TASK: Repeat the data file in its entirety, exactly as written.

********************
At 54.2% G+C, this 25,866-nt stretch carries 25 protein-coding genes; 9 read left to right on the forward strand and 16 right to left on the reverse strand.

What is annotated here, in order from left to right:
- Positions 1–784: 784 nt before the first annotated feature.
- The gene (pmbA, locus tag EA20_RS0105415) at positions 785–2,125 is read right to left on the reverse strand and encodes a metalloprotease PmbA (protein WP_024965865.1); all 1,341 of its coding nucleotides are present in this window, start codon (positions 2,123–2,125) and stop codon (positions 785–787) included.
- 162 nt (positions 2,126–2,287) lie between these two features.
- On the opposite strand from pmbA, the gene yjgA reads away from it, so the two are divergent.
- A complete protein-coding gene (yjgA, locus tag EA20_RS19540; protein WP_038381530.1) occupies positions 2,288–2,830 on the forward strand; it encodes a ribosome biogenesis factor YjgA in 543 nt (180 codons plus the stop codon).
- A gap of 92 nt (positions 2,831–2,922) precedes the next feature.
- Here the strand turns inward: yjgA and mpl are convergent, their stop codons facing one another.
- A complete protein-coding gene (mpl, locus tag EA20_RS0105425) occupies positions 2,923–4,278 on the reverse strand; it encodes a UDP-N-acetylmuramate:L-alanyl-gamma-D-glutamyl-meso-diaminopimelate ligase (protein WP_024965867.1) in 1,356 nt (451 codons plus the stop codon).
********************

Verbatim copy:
At 54.2% G+C, this 25,866-nt stretch carries 25 protein-coding genes; 9 read left to right on the forward strand and 16 right to left on the reverse strand.

What is annotated here, in order from left to right:
- Positions 1–784: 784 nt before the first annotated feature.
- The gene (pmbA, locus tag EA20_RS0105415) at positions 785–2,125 is read right to left on the reverse strand and encodes a metalloprotease PmbA (protein WP_024965865.1); all 1,341 of its coding nucleotides are present in this window, start codon (positions 2,123–2,125) and stop codon (positions 785–787) included.
- 162 nt (positions 2,126–2,287) lie between these two features.
- On the opposite strand from pmbA, the gene yjgA reads away from it, so the two are divergent.
- A complete protein-coding gene (yjgA, locus tag EA20_RS19540; protein WP_038381530.1) occupies positions 2,288–2,830 on the forward strand; it encodes a ribosome biogenesis factor YjgA in 543 nt (180 codons plus the stop codon).
- A gap of 92 nt (positions 2,831–2,922) precedes the next feature.
- Here the strand turns inward: yjgA and mpl are convergent, their stop codons facing one another.
- A complete protein-coding gene (mpl, locus tag EA20_RS0105425) occupies positions 2,923–4,278 on the reverse strand; it encodes a UDP-N-acetylmuramate:L-alanyl-gamma-D-glutamyl-meso-diaminopimelate ligase (protein WP_024965867.1) in 1,356 nt (451 codons plus the stop codon).